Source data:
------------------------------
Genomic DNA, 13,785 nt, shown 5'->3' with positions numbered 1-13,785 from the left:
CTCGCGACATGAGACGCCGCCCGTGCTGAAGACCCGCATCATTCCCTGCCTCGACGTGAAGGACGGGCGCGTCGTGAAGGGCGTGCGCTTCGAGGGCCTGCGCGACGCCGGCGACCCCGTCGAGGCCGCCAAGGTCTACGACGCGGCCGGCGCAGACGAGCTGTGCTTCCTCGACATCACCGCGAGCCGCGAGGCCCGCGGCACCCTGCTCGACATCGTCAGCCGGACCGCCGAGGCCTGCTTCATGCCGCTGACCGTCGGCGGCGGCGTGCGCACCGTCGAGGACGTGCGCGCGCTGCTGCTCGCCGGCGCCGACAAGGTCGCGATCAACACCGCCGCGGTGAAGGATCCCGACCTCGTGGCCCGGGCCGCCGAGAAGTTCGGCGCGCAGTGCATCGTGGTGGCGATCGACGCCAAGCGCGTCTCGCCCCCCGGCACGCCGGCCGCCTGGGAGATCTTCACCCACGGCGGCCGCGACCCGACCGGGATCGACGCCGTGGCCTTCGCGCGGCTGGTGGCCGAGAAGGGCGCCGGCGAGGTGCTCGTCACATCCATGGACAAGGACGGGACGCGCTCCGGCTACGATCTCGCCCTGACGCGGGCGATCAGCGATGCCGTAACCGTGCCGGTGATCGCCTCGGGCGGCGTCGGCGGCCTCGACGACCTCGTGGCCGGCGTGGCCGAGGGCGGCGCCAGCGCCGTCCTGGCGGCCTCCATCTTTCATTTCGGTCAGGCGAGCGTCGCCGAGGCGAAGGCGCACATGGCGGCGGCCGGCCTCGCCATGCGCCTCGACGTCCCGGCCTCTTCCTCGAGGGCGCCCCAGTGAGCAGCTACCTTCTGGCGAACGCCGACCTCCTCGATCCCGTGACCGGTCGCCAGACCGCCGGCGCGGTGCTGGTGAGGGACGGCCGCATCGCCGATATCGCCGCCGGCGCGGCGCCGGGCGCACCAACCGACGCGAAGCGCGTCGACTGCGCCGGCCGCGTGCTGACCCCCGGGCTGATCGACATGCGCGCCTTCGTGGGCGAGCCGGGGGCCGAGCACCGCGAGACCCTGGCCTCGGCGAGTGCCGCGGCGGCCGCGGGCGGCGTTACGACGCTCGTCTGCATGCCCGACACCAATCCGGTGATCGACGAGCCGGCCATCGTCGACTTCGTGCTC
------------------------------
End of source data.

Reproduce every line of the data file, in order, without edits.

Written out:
Genomic DNA, 13,785 nt, shown 5'->3' with positions numbered 1-13,785 from the left:
CTCGCGACATGAGACGCCGCCCGTGCTGAAGACCCGCATCATTCCCTGCCTCGACGTGAAGGACGGGCGCGTCGTGAAGGGCGTGCGCTTCGAGGGCCTGCGCGACGCCGGCGACCCCGTCGAGGCCGCCAAGGTCTACGACGCGGCCGGCGCAGACGAGCTGTGCTTCCTCGACATCACCGCGAGCCGCGAGGCCCGCGGCACCCTGCTCGACATCGTCAGCCGGACCGCCGAGGCCTGCTTCATGCCGCTGACCGTCGGCGGCGGCGTGCGCACCGTCGAGGACGTGCGCGCGCTGCTGCTCGCCGGCGCCGACAAGGTCGCGATCAACACCGCCGCGGTGAAGGATCCCGACCTCGTGGCCCGGGCCGCCGAGAAGTTCGGCGCGCAGTGCATCGTGGTGGCGATCGACGCCAAGCGCGTCTCGCCCCCCGGCACGCCGGCCGCCTGGGAGATCTTCACCCACGGCGGCCGCGACCCGACCGGGATCGACGCCGTGGCCTTCGCGCGGCTGGTGGCCGAGAAGGGCGCCGGCGAGGTGCTCGTCACATCCATGGACAAGGACGGGACGCGCTCCGGCTACGATCTCGCCCTGACGCGGGCGATCAGCGATGCCGTAACCGTGCCGGTGATCGCCTCGGGCGGCGTCGGCGGCCTCGACGACCTCGTGGCCGGCGTGGCCGAGGGCGGCGCCAGCGCCGTCCTGGCGGCCTCCATCTTTCATTTCGGTCAGGCGAGCGTCGCCGAGGCGAAGGCGCACATGGCGGCGGCCGGCCTCGCCATGCGCCTCGACGTCCCGGCCTCTTCCTCGAGGGCGCCCCAGTGAGCAGCTACCTTCTGGCGAACGCCGACCTCCTCGATCCCGTGACCGGTCGCCAGACCGCCGGCGCGGTGCTGGTGAGGGACGGCCGCATCGCCGATATCGCCGCCGGCGCGGCGCCGGGCGCACCAACCGACGCGAAGCGCGTCGACTGCGCCGGCCGCGTGCTGACCCCCGGGCTGATCGACATGCGCGCCTTCGTGGGCGAGCCGGGGGCCGAGCACCGCGAGACCCTGGCCTCGGCGAGTGCCGCGGCGGCCGCGGGCGGCGTTACGACGCTCGTCTGCATGCCCGACACCAATCCGGTGATCGACGAGCCGGCCATCGTCGACTTCGTGCTC